Man accused of doorstep shooting
PUBLISHED: 11:09 26 June 2008 | UPDATED: 10:17 12 August 2010
A SHOOTING victim survived with a few broken teeth after a hooded gunman opened fire on his doorstep, a court heard. Mark Williams, 35, allegedly blasted Paul Seymour, of Jasmine Grove, Anerley, in the mouth after going to his house to settle an argument
A SHOOTING victim survived with a few broken teeth after a hooded gunman opened fire on his doorstep, a court heard.
Mark Williams, 35, allegedly blasted Paul Seymour, of Jasmine Grove, Anerley, in the mouth after going to his house to settle an argument.
Mr Seymour, 42, collapsed on the floor but was able to spit out some of his shattered teeth before he slipped out of consciousness.
The pair had agreed to meet on Good Friday, April 6 last year, the Old Bailey was told last Wednesday.
Mr Seymour and his partner Hayley Auker suspected Williams of abusive behaviour towards Miss Auker's 19-year-old daughter Laura Spatchurst, who was the defendant's girlfriend at the time.
After a series of telephone conversations Williams told Mr Seymour he would meet him at his home to sort out the dispute.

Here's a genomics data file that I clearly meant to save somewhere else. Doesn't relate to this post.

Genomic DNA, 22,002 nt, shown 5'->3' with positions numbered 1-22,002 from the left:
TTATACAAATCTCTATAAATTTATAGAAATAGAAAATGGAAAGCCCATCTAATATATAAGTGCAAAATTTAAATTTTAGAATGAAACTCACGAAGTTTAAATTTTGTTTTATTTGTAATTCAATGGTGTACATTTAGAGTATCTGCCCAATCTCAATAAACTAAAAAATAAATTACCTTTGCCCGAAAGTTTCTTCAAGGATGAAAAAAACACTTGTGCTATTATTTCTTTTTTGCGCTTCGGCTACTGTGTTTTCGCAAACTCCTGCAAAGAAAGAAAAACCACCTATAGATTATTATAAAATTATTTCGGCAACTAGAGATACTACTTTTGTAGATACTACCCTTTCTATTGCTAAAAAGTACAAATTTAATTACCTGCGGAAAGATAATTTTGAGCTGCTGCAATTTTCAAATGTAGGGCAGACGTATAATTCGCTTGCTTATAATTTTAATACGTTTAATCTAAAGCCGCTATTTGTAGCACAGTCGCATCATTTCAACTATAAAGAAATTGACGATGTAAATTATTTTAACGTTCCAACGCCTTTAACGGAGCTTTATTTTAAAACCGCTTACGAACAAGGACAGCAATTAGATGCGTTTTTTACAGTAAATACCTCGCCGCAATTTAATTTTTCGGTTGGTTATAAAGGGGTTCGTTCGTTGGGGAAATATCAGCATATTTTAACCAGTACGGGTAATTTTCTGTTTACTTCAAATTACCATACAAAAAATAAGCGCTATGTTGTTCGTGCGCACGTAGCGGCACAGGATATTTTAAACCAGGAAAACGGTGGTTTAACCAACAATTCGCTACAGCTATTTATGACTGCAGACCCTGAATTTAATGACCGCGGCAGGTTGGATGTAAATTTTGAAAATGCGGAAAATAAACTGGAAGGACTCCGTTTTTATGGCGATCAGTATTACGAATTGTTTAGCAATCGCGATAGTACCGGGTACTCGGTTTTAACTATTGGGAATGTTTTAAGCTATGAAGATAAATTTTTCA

Jurors heard that Mr Seymour went to a nearby pub where he met a friend, Eugene Lacy.
The duo then returned to the house and Mr Seymour took a knife from his kitchen and put it in the lining of his trousers, before going back outside.
Williams arrived at the scene at around 10.30pm with another man.
Reliving the moment he was shot, Mr Seymour told the court: "He just walked towards me up the other side of the road. He was wearing dark clothing with a hooded top. There was someone else with him as well, but I didn't take no notice of him.
"I pulled the knife out and I saw he pulled a gun. When he pulled the gun I said, 'If you're going to do it, do it.'
He was about six or seven feet away from me. Then it went blank. I just saw a red flash and then I was on the floor."
Asked if he felt any pain, Mr Seymour said: "No, it happened too quickly. I remember lying on the floor spitting things out, and I don't remember much more. Next thing I knew I woke up in hospital."
Miss Auker, who was in the house at the time, called for an ambulance at 10.38pm and Mr Seymour was taken to hospital but released 24 hours later with six broken teeth.
Police examined the scene where they found a single .38-calibre lead bullet.
Ballistics experts believe it was from an "improvised firearm".
Following the attack, Williams was placed on a police wanted list, but it wasn't until August 9 that he was arrested, after being recognised by a police community support officer. At first he gave a false name and date of birth.
Williams, of no fixed address, denies attempted murder and possession of a firearm with intent to endanger life.
The trial continues.